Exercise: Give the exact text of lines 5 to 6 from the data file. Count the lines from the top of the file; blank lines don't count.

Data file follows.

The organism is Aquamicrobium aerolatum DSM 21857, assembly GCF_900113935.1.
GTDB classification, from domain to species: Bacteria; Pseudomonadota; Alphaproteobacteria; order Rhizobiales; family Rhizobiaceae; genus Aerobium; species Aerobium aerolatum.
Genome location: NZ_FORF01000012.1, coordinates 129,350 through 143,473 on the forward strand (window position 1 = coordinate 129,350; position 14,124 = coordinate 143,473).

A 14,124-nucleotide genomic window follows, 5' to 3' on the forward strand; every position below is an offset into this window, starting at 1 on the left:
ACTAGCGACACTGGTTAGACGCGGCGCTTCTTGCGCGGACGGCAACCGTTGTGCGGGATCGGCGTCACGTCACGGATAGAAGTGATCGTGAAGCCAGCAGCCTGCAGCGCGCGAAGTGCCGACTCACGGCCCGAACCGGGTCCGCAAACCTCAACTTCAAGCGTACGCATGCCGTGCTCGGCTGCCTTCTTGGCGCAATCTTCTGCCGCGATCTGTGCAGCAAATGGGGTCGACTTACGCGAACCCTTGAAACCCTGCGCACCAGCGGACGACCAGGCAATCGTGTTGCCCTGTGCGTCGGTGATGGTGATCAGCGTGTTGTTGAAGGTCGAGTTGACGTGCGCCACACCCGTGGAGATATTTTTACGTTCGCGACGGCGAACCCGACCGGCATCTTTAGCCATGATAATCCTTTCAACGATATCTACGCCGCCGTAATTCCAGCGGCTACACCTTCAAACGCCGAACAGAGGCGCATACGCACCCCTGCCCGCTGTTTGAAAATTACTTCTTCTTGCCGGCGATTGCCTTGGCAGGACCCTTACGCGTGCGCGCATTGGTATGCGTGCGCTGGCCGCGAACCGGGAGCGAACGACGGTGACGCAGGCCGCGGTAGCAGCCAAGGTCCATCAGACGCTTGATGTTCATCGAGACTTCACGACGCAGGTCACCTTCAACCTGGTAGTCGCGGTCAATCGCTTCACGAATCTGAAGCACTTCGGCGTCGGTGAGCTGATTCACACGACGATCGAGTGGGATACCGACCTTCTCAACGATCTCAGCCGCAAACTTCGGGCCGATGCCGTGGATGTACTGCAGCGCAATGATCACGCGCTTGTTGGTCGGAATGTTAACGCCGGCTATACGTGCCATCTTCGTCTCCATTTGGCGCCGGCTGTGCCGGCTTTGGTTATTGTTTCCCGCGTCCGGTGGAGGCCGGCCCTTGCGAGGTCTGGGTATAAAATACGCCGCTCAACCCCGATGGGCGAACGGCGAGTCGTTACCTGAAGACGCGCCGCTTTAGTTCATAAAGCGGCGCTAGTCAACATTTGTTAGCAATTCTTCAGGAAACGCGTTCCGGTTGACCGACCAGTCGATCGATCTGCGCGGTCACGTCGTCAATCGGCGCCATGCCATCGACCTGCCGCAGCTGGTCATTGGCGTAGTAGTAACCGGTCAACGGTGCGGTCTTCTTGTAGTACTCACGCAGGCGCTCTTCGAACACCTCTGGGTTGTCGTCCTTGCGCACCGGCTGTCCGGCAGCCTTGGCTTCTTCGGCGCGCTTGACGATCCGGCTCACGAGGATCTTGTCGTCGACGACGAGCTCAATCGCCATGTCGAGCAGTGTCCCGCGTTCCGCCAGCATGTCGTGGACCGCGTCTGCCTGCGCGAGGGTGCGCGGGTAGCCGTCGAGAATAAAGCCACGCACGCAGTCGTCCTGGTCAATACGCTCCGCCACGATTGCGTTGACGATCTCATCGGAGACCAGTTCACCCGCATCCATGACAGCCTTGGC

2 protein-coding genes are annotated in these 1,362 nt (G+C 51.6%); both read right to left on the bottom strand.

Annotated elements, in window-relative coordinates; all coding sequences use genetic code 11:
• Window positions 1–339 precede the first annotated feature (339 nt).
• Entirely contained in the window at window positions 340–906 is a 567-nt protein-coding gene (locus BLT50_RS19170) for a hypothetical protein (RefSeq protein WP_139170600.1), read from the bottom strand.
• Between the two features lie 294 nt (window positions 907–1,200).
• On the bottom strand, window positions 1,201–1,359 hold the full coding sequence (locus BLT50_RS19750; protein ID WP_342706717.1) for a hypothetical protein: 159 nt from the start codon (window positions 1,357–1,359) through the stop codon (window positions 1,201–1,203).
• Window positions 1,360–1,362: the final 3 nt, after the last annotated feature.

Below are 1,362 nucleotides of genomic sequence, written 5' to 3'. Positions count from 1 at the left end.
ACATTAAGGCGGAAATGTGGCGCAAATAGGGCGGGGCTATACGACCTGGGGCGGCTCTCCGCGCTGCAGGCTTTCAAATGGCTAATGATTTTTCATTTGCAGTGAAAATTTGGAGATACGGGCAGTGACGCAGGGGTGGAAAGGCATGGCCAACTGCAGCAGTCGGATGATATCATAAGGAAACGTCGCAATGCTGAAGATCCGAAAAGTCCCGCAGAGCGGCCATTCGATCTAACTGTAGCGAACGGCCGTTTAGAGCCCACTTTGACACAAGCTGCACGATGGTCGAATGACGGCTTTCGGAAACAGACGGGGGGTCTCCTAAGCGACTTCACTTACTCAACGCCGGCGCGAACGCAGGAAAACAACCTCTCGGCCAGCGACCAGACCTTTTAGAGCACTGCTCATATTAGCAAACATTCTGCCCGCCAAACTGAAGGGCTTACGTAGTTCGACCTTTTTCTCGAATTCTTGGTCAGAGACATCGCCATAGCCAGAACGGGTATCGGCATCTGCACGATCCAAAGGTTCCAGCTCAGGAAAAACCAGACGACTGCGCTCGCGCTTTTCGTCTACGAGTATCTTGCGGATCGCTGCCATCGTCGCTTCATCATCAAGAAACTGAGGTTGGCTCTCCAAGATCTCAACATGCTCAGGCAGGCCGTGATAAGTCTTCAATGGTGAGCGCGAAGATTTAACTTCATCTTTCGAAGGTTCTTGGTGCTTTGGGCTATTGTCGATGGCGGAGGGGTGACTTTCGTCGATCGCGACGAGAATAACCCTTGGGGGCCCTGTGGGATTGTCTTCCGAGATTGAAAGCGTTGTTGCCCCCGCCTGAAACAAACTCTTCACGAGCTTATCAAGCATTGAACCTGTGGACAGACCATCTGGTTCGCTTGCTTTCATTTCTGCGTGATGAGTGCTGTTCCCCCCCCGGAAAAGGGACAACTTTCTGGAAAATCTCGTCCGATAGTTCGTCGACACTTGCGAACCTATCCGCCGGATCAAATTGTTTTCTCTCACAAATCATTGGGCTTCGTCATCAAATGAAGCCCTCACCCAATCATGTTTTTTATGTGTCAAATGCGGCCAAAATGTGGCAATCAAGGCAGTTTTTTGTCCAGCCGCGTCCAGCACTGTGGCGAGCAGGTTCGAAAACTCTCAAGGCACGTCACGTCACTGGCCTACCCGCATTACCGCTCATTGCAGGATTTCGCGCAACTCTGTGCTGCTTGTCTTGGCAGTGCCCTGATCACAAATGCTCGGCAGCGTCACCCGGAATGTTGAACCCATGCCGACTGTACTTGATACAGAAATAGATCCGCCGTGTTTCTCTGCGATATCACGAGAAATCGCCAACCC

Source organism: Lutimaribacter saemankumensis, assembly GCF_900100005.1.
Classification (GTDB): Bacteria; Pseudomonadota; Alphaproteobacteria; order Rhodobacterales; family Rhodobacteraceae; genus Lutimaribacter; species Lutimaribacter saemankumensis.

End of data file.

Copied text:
ACTAGCGACACTGGTTAGACGCGGCGCTTCTTGCGCGGACGGCAACCGTTGTGCGGGATCGGCGTCACGTCACGGATAGAAGTGATCGTGAAGCCAGCAGCCTGCAGCGCGCGAAGTGCCGACTCACGGCCCGAACCGGGTCCGCAAACCTCAACTTCAAGCGTACGCATGCCGTGCTCGGCTGCCTTCTTGGCGCAATCTTCTGCCGCGATCTGTGCAGCAAATGGGGTCGACTTACGCGAACCCTTGAAACCCTGCGCACCAGCGGACGACCAGGCAATCGTGTTGCCCTGTGCGTCGGTGATGGTGATCAGCGTGTTGTTGAAGGTCGAGTTGACGTGCGCCACACCCGTGGAGATATTTTTACGTTCGCGACGGCGAACCCGACCGGCATCTTTAGCCATGATAATCCTTTCAACGATATCTACGCCGCCGTAATTCCAGCGGCTACACCTTCAAACGCCGAACAGAGGCGCATACGCACCCCTGCCCGCTGTTTGAAAATTACTTCTTCTTGCCGGCGATTGCCTTGGCAGGACCCTTACGCGTGCGCGCATTGGTATGCGTGCGCTGGCCGCGAACCGGGAGCGAACGACGGTGACGCAGGCCGCGGTAGCAGCCAAGGTCCATCAGACGCTTGATGTTCATCGAGACTTCACGACGCAGGTCACCTTCAACCTGGTAGTCGCGGTCAATCGCTTCACGAATCTGAAGCACTTCGGCGTCGGTGAGCTGATTCACACGACGATCGAGTGGGATACCGACCTTCTCAACGATCTCAGCCGCAAACTTCGGGCCGATGCCGTGGATGTACTGCAGCGCAATGATCACGCGCTTGTTGGTCGGAATGTTAACGCCGGCTATACGTGCCATCTTCGTCTCCATTTGGCGCCGGCTGTGCCGGCTTTGGTTATTGTTTCCCGCGTCCGGTGGAGGCCGGCCCTTGCGAGGTCTGGGTATAAAATACGCCGCTCAACCCCGATGGGCGAACGGCGAGTCGTTACCTGAAGACGCGCCGCTTTAGTTCATAAAGCGGCGCTAGTCAACATTTGTTAGCAATTCTTCAGGAAACGCGTTCCGGTTGACCGACCAGTCGATCGATCTGCGCGGTCACGTCGTCAATCGGCGCCATGCCATCGACCTGCCGCAGCTGGTCATTGGCGTAGTAGTAACCGGTCAACGGTGCGGTCTTCTTGTAGTACTCACGCAGGCGCTCTTCGAACACCTCTGGGTTGTCGTCCTTGCGCACCGGCTGTCCGGCAGCCTTGGCTTCTTCGGCGCGCTTGACGATCCGGCTCACGAGGATCTTGTCGTCGACGACGAGCTCAATCGCCATGTCGAGCAGTGTCCCGCGTTCCGCCAGCATGTCGTGGACCGCGTCTGCCTGCGCGAGGGTGCGCGGGTAGCCGTCGAGAATAAAGCCACGCACGCAGTCGTCCTGGTCAATACGCTCCGCCACGATTGCGTTGACGATCTCATCGGAGACCAGTTCACCCGCATCCATGACAGCCTTGGC

2 protein-coding genes are annotated in these 1,362 nt (G+C 51.6%); both read right to left on the bottom strand.